They arrive in Phoenix and the week's procedural thread finally gets going. After a brief walk and talk bit of exposition to introduce the client to us - a sports franchise whose owners are a couple on the verge of divorce - the Pod are quickly ushered in to pitch. Cheadle shines during these fast talking monologues but I find it hard to believe that his disciples, I mean team, would be standing around in awe, talking about how good he is right in the middle of the meeting. Anyway, the briefing quickly breaks into bickering and the series confuses screaming vulgarities for comedy. They leave to prepare the next phase of the pitch while Jeannie excuses herself for her date. Too bad that her former man, a Joel McHale knock-off, is just a head hunter only there on business. Bell is really wonderful in the scene and her character might be the only one worth liking (not that the two cronies, Lawson and Schwartz, aren't entertaining).

"Just say yes."

Jeannie arrives back at the strategy session and the boys can't help but be curious as to why she'd be returning to work immediately after a date. Surprisingly, the tight lipped lone female member of the Pod decides to share her romantic woes and it turns into the best scene of the series thus far. Actually, that's an understatement. The scene seamlessly turns the focus from Jeannie to Doug to Clyde and it's incredible to watch Cheadle and Bell as they watch Lawson and Schwartz play out the can Clyde pickup Cat Deeley scenario. I knew Schwartz was funny (he's great as Jean-Ralphio) but I didn't know he could carry a scene this well and/or deliver the range that he displayed here. Actually, all four work very well together and just like last week, the show is at its best when the core cast bicker, banter and bullshit with each other. It was truly a great sequence and fosters hope that the series might actually have a lot to offer.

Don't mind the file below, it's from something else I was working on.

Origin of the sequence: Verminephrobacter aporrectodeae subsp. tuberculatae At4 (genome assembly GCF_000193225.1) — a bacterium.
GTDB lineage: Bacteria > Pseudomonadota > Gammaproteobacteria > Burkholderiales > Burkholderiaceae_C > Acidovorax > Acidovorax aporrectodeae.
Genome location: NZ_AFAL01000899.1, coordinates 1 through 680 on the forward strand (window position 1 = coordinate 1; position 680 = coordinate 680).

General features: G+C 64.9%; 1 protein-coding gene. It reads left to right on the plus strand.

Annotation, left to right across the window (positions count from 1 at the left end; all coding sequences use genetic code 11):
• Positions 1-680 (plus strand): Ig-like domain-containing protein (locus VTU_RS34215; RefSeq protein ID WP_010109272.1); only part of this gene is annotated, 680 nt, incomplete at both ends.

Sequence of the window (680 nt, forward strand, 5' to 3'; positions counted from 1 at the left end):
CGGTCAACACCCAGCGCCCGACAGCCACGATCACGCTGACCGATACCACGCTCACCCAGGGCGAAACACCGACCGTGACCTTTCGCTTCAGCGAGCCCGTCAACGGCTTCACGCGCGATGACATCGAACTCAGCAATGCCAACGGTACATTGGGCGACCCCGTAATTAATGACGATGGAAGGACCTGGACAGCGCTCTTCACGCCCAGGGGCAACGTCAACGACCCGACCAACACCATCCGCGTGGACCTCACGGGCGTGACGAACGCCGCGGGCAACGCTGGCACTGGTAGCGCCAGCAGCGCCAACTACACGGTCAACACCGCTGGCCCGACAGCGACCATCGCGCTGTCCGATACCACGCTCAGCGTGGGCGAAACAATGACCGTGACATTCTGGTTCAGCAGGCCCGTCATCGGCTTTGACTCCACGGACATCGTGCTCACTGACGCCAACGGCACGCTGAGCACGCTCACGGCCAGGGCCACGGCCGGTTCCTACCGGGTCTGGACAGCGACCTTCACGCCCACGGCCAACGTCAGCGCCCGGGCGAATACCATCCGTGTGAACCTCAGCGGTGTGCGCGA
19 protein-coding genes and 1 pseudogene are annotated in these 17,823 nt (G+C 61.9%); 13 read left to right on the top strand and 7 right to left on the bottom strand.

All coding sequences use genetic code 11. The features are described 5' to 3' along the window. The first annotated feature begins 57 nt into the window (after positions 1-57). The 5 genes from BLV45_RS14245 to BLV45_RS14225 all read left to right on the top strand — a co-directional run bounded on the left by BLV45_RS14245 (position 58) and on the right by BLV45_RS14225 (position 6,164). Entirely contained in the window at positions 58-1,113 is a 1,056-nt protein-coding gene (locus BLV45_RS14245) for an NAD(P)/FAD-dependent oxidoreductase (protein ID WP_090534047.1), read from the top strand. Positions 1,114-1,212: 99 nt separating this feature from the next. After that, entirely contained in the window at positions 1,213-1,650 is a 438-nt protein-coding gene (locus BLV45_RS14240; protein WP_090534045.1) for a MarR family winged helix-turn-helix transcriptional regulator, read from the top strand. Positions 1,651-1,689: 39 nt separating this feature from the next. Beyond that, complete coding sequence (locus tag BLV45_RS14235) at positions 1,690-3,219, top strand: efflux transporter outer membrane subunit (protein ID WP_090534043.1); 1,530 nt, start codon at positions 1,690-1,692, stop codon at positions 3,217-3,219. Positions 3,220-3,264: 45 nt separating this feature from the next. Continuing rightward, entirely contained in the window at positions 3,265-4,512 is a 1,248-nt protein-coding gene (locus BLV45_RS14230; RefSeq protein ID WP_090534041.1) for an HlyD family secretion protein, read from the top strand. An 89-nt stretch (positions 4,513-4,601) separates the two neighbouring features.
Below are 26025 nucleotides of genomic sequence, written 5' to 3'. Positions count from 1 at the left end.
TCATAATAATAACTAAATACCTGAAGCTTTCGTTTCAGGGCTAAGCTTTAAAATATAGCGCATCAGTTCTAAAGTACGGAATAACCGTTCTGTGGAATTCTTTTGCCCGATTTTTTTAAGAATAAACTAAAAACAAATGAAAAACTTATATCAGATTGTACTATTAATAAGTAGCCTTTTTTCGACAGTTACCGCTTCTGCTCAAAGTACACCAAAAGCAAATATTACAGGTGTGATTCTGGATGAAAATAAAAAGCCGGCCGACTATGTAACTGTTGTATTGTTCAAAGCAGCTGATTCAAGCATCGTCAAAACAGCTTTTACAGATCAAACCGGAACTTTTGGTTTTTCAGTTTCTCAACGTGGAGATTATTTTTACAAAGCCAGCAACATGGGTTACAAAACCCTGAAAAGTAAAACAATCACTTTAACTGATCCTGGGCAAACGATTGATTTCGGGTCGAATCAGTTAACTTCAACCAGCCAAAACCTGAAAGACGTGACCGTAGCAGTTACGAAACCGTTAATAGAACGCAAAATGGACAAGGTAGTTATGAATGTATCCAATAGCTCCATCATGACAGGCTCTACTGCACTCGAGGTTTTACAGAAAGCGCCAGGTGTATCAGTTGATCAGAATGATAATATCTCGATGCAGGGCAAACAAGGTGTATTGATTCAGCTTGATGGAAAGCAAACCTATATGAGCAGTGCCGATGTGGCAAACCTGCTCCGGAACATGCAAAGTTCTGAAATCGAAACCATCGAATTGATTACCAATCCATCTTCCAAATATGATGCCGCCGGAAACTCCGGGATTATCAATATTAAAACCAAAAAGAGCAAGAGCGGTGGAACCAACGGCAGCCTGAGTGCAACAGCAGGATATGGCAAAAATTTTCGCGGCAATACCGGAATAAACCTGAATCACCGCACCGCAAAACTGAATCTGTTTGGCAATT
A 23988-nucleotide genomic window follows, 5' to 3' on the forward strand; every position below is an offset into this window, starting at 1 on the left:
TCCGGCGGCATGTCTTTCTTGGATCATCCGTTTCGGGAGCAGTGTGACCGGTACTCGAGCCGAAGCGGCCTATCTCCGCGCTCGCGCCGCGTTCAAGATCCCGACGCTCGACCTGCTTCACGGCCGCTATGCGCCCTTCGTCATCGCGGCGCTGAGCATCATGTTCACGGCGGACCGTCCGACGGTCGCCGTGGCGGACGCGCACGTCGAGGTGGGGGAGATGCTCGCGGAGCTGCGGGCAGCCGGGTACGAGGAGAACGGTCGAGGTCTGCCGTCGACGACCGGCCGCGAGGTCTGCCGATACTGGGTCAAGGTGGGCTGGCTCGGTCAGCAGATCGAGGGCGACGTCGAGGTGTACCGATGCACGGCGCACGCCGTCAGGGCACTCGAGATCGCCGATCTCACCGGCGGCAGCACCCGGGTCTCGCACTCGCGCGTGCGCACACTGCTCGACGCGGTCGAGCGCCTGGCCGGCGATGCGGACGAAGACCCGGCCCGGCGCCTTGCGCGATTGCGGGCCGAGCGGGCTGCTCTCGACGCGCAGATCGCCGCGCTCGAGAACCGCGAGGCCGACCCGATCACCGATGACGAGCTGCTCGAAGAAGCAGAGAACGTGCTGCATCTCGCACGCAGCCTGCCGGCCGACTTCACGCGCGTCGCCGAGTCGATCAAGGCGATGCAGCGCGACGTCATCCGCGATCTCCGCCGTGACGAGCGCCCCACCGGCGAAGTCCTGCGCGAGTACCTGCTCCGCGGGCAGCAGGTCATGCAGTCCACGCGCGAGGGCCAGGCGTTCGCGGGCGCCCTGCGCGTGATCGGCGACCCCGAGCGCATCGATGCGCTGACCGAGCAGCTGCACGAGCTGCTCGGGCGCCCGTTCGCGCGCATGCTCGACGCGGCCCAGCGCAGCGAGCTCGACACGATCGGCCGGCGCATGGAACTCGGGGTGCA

Doug knocks on Marty's hotel room door in the middle of the night having found the one hundred million dollars that the husband/owner had hidden away to keep from losing in the divorce proceedings. And, in a sadly predictable move, the consulting team convinces him (using their knowledge of the money as leverage) that the best recourse is a 'fakeconciliation' with his wife in order to keep from losing the team to the league. This ending was not just foreshadowed throughout the episode but painfully telegraphed. I think I can remember at least three times where it's mentioned that 'if they only would stay together, the team would be fine, or something to that effect.

The episode closes on Jeannie confronting Marty about the head-hunter and if he's the reason the job offer has suddenly been rescinded. Of course he is, and to the show's credit, Jeannie's reaction is quite complex and interesting. She plays like she's mad but soon reveals (only to us) a huge grin, suggesting that she's just happy to be wanted. How nice for a not-so-nice show. Overall the episode was a giant leap forward. Last week I noted that even the second half of the pilot seemed much improved on the first and that trend also continued this week. Perhaps somewhere down the line, once the kinks are ironed out, this could be an interesting (and recommendable) series. And at least we know for sure that the cast will always be great, even if the material isn't.

House of Lies is on Sundays at 10 p.m. on Showtime. It stars Don Cheadle, Kristen Bell, Ben Schwartz, Josh Lawson, Dawn Oliveri, Glynn Turman and Donis Leonard Jr. It was created by Matthew Carnahan.